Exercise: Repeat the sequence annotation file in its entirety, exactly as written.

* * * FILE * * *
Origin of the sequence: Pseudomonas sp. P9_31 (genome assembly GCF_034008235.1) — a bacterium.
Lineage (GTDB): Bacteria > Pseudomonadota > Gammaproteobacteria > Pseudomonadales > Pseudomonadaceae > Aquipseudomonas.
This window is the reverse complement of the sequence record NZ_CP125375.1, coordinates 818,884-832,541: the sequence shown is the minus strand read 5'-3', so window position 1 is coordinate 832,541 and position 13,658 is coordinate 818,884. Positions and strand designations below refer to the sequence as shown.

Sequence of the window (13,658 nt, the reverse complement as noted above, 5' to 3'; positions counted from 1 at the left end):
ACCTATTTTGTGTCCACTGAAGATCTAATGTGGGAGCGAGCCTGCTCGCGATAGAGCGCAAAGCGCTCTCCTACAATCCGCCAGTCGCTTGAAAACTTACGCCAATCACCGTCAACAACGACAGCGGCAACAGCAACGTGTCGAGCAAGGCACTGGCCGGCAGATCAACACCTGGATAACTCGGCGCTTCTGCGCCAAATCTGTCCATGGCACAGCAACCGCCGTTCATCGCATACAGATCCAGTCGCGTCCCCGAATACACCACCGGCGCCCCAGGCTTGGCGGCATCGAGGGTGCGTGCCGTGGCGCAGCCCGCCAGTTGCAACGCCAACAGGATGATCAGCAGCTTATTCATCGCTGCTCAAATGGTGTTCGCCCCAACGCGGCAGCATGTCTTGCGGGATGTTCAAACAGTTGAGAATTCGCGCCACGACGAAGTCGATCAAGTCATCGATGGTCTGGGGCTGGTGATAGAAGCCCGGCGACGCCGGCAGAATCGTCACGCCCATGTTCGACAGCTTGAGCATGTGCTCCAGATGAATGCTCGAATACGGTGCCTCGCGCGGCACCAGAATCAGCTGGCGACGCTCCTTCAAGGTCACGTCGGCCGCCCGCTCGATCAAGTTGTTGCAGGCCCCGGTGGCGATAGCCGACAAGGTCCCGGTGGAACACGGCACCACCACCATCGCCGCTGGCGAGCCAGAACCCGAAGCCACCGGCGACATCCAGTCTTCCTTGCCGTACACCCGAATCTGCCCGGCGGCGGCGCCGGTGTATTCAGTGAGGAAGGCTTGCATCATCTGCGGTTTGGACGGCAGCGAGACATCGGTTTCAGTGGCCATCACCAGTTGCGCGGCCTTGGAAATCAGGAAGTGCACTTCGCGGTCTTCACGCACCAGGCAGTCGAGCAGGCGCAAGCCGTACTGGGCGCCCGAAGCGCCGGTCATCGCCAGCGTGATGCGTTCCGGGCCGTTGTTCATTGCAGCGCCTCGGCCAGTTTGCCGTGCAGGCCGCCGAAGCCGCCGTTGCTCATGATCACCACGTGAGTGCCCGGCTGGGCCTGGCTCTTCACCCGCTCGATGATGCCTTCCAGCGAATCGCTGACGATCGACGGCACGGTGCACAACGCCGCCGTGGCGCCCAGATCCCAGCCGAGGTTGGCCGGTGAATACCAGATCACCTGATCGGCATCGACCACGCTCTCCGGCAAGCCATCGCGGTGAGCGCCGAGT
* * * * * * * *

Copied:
Origin of the sequence: Pseudomonas sp. P9_31 (genome assembly GCF_034008235.1) — a bacterium.
Lineage (GTDB): Bacteria > Pseudomonadota > Gammaproteobacteria > Pseudomonadales > Pseudomonadaceae > Aquipseudomonas.
This window is the reverse complement of the sequence record NZ_CP125375.1, coordinates 818,884-832,541: the sequence shown is the minus strand read 5'-3', so window position 1 is coordinate 832,541 and position 13,658 is coordinate 818,884. Positions and strand designations below refer to the sequence as shown.

Sequence of the window (13,658 nt, the reverse complement as noted above, 5' to 3'; positions counted from 1 at the left end):
ACCTATTTTGTGTCCACTGAAGATCTAATGTGGGAGCGAGCCTGCTCGCGATAGAGCGCAAAGCGCTCTCCTACAATCCGCCAGTCGCTTGAAAACTTACGCCAATCACCGTCAACAACGACAGCGGCAACAGCAACGTGTCGAGCAAGGCACTGGCCGGCAGATCAACACCTGGATAACTCGGCGCTTCTGCGCCAAATCTGTCCATGGCACAGCAACCGCCGTTCATCGCATACAGATCCAGTCGCGTCCCCGAATACACCACCGGCGCCCCAGGCTTGGCGGCATCGAGGGTGCGTGCCGTGGCGCAGCCCGCCAGTTGCAACGCCAACAGGATGATCAGCAGCTTATTCATCGCTGCTCAAATGGTGTTCGCCCCAACGCGGCAGCATGTCTTGCGGGATGTTCAAACAGTTGAGAATTCGCGCCACGACGAAGTCGATCAAGTCATCGATGGTCTGGGGCTGGTGATAGAAGCCCGGCGACGCCGGCAGAATCGTCACGCCCATGTTCGACAGCTTGAGCATGTGCTCCAGATGAATGCTCGAATACGGTGCCTCGCGCGGCACCAGAATCAGCTGGCGACGCTCCTTCAAGGTCACGTCGGCCGCCCGCTCGATCAAGTTGTTGCAGGCCCCGGTGGCGATAGCCGACAAGGTCCCGGTGGAACACGGCACCACCACCATCGCCGCTGGCGAGCCAGAACCCGAAGCCACCGGCGACATCCAGTCTTCCTTGCCGTACACCCGAATCTGCCCGGCGGCGGCGCCGGTGTATTCAGTGAGGAAGGCTTGCATCATCTGCGGTTTGGACGGCAGCGAGACATCGGTTTCAGTGGCCATCACCAGTTGCGCGGCCTTGGAAATCAGGAAGTGCACTTCGCGGTCTTCACGCACCAGGCAGTCGAGCAGGCGCAAGCCGTACTGGGCGCCCGAAGCGCCGGTCATCGCCAGCGTGATGCGTTCCGGGCCGTTGTTCATTGCAGCGCCTCGGCCAGTTTGCCGTGCAGGCCGCCGAAGCCGCCGTTGCTCATGATCACCACGTGAGTGCCCGGCTGGGCCTGGCTCTTCACCCGCTCGATGATGCCTTCCAGCGAATCGCTGACGATCGACGGCACGGTGCACAACGCCGCCGTGGCGCCCAGATCCCAGCCGAGGTTGGCCGGTGAATACCAGATCACCTGATCGGCATCGACCACGCTCTCCGGCAAGCCATCGCGGTGAGCGCCGAGT